Uncertain whether Prime Minister Muhyiddin Yassin’s political rivals will resist the temptation to bring him down, Malaysia’s government is set to unveil a 2021 budget on Friday aimed at cushioning the economic impact of the coronavirus pandemic.

Muhyiddin has appealed for cross-party support when parliament votes on the budget proposals on Nov.23. Defeat would amount to a no confidence vote, analysts say, and would plunge Malaysia into more political instability.

Malaysia’s king has told squabbling politicians to prioritise passing the measures needed to help the Southeast Asian nation weather the crisis.

But having survived with a 2-seat majority since coming to power in March, Muhyiddin’s position remains precarious as cracks became evident in his own coalition as the opposition made strong moves to replace him in recent weeks.

“Without the bipartisan support, it would appear that he risks sabotage from his supposedly friendly coalition partner, UMNO,” said Oh Ei Sun, a senior fellow with Singapore’s Institute of International Affairs.

The United Malays National Organisation (UMNO) is more used to running the country, and its leaders have become increasingly unhappy playing second fiddle to the premier’s smaller Bersatu party.

Meantime, the opposition Democratic Action Party, a predominantly ethnic Chinese party that emerged as the largest party in parliament due to the split among ethnic Malay parties, has said its support for the budget would depend on whether the government acceded to six demands. Those demands include an expansion of social security, an extension of bank loan moratoriums and wage subsidies, and guaranteed job creation.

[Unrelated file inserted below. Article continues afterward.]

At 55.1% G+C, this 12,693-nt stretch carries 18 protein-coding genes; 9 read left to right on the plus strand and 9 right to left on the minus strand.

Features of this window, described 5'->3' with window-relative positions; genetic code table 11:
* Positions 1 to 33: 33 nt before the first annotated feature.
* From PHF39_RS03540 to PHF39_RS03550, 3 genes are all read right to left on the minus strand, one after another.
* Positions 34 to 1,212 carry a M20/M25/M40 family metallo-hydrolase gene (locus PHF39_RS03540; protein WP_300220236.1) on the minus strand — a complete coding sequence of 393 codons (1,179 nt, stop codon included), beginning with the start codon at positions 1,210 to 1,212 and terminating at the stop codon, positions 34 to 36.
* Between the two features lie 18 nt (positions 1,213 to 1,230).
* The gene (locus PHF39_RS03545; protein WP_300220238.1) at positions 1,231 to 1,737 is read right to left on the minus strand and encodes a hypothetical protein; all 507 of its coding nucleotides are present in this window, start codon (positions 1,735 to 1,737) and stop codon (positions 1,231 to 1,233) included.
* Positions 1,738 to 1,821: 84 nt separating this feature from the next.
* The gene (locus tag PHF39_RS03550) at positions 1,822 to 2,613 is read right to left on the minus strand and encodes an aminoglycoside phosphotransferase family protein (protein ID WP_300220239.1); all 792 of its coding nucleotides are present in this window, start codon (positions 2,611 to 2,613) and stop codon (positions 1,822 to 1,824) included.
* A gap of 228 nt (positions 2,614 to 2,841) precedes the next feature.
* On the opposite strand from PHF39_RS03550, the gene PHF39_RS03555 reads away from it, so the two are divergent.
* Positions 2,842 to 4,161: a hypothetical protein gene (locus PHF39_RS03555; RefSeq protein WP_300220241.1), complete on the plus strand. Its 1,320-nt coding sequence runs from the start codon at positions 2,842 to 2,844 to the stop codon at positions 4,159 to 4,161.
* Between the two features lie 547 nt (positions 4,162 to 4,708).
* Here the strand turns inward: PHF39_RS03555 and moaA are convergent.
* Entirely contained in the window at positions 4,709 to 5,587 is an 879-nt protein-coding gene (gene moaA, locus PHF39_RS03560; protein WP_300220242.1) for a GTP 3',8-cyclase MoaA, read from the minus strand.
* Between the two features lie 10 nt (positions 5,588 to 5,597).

The government has narrowed the budget’s focus to three key themes - public welfare, business continuity and economic resilience.

Finance Minister Tengku Zafrul Abdul Aziz said in an interview with Malay daily Sinar Harian on Sunday it would be a more expansionary budget than this year’s 297 billion ringgit ($71.48 billion) budget.

But having already rolled out stimulus packages worth 305 billion ringgit ($99.6 billion) as the coronavirus ruined the economy, economists question how much more the government can afford to spend.

Parliament in August approved a 5% hike in the government’s self-imposed debt ceiling to 60% of gross domestic product, but economists see little, if any, leeway left for more borrowing.

Taking account of a 3.5%-5.5% economic contraction forecast for this year, the government expects the 2020 fiscal deficit to hit 5.8%-6.0% of GDP.

“With a potential nominal growth contraction of 5% in 2020 and a fiscal deficit of 6%, the debt-to-GDP ratio may have already reached 59.6%,” Standard Chartered said in a research note.

If economic growth rebounds to around 8% in 2021 the government may have to reduce its fiscal deficit to 5% of GDP, or come up with alternative financing, like borrowing abroad, the bank added.